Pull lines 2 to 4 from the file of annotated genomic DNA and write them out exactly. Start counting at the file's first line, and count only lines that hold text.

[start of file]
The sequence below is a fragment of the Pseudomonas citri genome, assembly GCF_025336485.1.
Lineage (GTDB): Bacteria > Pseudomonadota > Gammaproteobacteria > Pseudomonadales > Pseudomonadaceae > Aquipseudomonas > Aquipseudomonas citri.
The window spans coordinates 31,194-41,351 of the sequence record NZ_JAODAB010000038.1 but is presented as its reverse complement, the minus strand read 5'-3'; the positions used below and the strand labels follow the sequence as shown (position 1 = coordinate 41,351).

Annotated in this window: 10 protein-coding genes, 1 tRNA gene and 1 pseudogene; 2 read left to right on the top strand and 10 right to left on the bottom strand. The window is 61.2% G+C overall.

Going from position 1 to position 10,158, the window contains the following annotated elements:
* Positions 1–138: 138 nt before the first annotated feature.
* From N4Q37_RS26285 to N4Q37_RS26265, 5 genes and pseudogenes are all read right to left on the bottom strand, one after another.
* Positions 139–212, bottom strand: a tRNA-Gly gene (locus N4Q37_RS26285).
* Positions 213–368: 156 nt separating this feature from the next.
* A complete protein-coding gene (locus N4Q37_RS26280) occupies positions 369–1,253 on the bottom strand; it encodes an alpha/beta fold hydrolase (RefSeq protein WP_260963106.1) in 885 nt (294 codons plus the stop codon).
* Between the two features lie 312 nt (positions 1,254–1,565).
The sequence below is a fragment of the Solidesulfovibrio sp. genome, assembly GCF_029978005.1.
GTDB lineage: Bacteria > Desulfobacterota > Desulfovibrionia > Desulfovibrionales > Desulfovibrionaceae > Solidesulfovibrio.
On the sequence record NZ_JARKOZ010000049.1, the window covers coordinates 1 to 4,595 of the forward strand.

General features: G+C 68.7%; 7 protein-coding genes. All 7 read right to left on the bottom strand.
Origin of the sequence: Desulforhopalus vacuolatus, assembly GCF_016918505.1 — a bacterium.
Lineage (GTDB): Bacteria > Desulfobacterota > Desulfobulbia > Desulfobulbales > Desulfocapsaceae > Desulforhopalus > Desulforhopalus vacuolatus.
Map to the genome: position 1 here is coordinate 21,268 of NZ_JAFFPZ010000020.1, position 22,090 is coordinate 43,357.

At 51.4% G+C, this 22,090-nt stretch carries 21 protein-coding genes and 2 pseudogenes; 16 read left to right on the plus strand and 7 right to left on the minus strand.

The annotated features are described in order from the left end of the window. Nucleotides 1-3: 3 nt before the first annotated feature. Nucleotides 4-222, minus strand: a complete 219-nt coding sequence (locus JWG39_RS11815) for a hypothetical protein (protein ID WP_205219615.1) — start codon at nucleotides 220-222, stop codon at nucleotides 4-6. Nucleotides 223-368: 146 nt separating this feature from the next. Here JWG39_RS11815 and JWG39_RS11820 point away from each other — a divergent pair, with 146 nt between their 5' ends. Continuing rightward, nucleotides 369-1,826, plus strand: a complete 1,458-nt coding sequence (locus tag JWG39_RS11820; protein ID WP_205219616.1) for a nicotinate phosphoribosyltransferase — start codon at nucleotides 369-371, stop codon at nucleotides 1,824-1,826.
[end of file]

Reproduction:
Lineage (GTDB): Bacteria > Pseudomonadota > Gammaproteobacteria > Pseudomonadales > Pseudomonadaceae > Aquipseudomonas > Aquipseudomonas citri.
The window spans coordinates 31,194-41,351 of the sequence record NZ_JAODAB010000038.1 but is presented as its reverse complement, the minus strand read 5'-3'; the positions used below and the strand labels follow the sequence as shown (position 1 = coordinate 41,351).

Annotated in this window: 10 protein-coding genes, 1 tRNA gene and 1 pseudogene; 2 read left to right on the top strand and 10 right to left on the bottom strand. The window is 61.2% G+C overall.